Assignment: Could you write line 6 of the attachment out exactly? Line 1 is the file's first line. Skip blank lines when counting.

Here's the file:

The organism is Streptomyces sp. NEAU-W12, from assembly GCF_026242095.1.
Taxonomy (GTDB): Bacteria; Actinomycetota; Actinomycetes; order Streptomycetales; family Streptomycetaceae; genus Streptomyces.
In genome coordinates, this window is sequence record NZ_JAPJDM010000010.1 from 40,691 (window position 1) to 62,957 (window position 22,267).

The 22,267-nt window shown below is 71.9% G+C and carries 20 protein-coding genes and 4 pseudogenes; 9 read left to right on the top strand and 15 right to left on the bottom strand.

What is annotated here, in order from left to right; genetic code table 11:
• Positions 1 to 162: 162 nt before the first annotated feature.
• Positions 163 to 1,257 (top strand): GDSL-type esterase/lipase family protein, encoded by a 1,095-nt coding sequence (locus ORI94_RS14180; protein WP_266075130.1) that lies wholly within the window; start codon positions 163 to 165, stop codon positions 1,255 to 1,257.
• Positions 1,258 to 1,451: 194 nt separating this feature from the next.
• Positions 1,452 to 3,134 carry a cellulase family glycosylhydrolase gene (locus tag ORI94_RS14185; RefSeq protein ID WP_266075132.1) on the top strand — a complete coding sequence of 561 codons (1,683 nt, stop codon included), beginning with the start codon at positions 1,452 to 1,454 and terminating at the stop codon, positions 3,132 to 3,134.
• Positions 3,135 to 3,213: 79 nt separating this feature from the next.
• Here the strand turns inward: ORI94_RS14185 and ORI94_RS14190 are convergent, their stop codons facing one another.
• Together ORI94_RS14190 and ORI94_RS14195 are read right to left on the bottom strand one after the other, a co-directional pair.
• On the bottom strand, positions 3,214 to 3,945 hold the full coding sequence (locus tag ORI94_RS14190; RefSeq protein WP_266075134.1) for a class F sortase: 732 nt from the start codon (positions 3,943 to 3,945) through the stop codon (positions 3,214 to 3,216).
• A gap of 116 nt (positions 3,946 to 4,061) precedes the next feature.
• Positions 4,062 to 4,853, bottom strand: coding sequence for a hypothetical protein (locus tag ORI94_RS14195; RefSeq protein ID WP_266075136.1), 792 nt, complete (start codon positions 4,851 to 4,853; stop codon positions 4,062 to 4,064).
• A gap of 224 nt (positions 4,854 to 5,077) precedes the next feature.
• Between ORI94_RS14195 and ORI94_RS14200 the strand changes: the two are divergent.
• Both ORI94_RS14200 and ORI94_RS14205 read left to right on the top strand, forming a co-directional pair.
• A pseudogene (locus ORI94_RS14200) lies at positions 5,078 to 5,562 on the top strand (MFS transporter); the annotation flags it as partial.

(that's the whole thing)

• Positions 1 to 162: 162 nt before the first annotated feature.